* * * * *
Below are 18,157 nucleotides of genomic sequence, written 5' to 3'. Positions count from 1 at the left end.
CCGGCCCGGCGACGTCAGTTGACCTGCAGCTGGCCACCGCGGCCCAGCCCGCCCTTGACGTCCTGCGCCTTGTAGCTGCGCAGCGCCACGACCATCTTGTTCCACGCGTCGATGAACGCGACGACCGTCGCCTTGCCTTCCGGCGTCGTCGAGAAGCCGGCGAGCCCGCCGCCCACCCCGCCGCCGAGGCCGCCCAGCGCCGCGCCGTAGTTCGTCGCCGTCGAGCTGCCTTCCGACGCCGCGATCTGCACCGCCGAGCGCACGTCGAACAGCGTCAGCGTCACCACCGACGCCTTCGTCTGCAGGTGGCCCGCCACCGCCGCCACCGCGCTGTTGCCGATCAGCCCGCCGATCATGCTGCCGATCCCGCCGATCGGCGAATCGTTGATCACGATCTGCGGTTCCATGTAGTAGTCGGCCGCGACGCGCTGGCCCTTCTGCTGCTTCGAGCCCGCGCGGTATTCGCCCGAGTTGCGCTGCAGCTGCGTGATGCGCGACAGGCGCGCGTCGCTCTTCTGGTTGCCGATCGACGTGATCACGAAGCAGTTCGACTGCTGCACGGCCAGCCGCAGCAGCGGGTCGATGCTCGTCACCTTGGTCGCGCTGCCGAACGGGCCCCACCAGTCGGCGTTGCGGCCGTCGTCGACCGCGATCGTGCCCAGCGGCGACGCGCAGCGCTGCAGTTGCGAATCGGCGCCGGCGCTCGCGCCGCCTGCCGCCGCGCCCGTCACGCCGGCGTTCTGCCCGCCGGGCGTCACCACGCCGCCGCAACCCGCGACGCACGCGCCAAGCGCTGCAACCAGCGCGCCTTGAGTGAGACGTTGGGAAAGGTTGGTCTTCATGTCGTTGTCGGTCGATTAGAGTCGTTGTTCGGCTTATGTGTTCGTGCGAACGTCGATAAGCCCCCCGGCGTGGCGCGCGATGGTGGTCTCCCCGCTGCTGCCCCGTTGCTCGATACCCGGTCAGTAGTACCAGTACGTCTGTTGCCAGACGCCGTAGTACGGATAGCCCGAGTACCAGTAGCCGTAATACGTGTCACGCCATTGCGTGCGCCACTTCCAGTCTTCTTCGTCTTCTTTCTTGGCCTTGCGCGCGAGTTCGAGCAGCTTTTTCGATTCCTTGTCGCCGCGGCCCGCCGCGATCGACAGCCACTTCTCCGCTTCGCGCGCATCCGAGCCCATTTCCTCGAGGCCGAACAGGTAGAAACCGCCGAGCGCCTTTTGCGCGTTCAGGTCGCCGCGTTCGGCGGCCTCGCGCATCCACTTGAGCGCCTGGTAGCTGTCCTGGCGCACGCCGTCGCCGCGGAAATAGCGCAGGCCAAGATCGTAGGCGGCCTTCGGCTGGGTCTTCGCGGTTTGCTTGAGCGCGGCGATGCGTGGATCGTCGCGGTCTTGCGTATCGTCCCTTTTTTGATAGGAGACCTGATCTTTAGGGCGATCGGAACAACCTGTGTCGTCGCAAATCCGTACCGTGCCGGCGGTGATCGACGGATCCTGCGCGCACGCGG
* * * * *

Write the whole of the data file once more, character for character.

Below are 18,157 nucleotides of genomic sequence, written 5' to 3'. Positions count from 1 at the left end.
CCGGCCCGGCGACGTCAGTTGACCTGCAGCTGGCCACCGCGGCCCAGCCCGCCCTTGACGTCCTGCGCCTTGTAGCTGCGCAGCGCCACGACCATCTTGTTCCACGCGTCGATGAACGCGACGACCGTCGCCTTGCCTTCCGGCGTCGTCGAGAAGCCGGCGAGCCCGCCGCCCACCCCGCCGCCGAGGCCGCCCAGCGCCGCGCCGTAGTTCGTCGCCGTCGAGCTGCCTTCCGACGCCGCGATCTGCACCGCCGAGCGCACGTCGAACAGCGTCAGCGTCACCACCGACGCCTTCGTCTGCAGGTGGCCCGCCACCGCCGCCACCGCGCTGTTGCCGATCAGCCCGCCGATCATGCTGCCGATCCCGCCGATCGGCGAATCGTTGATCACGATCTGCGGTTCCATGTAGTAGTCGGCCGCGACGCGCTGGCCCTTCTGCTGCTTCGAGCCCGCGCGGTATTCGCCCGAGTTGCGCTGCAGCTGCGTGATGCGCGACAGGCGCGCGTCGCTCTTCTGGTTGCCGATCGACGTGATCACGAAGCAGTTCGACTGCTGCACGGCCAGCCGCAGCAGCGGGTCGATGCTCGTCACCTTGGTCGCGCTGCCGAACGGGCCCCACCAGTCGGCGTTGCGGCCGTCGTCGACCGCGATCGTGCCCAGCGGCGACGCGCAGCGCTGCAGTTGCGAATCGGCGCCGGCGCTCGCGCCGCCTGCCGCCGCGCCCGTCACGCCGGCGTTCTGCCCGCCGGGCGTCACCACGCCGCCGCAACCCGCGACGCACGCGCCAAGCGCTGCAACCAGCGCGCCTTGAGTGAGACGTTGGGAAAGGTTGGTCTTCATGTCGTTGTCGGTCGATTAGAGTCGTTGTTCGGCTTATGTGTTCGTGCGAACGTCGATAAGCCCCCCGGCGTGGCGCGCGATGGTGGTCTCCCCGCTGCTGCCCCGTTGCTCGATACCCGGTCAGTAGTACCAGTACGTCTGTTGCCAGACGCCGTAGTACGGATAGCCCGAGTACCAGTAGCCGTAATACGTGTCACGCCATTGCGTGCGCCACTTCCAGTCTTCTTCGTCTTCTTTCTTGGCCTTGCGCGCGAGTTCGAGCAGCTTTTTCGATTCCTTGTCGCCGCGGCCCGCCGCGATCGACAGCCACTTCTCCGCTTCGCGCGCATCCGAGCCCATTTCCTCGAGGCCGAACAGGTAGAAACCGCCGAGCGCCTTTTGCGCGTTCAGGTCGCCGCGTTCGGCGGCCTCGCGCATCCACTTGAGCGCCTGGTAGCTGTCCTGGCGCACGCCGTCGCCGCGGAAATAGCGCAGGCCAAGATCGTAGGCGGCCTTCGGCTGGGTCTTCGCGGTTTGCTTGAGCGCGGCGATGCGTGGATCGTCGCGGTCTTGCGTATCGTCCCTTTTTTGATAGGAGACCTGATCTTTAGGGCGATCGGAACAACCTGTGTCGTCGCAAATCCGTACCGTGCCGGCGGTGATCGACGGATCCTGCGCGCACGCGG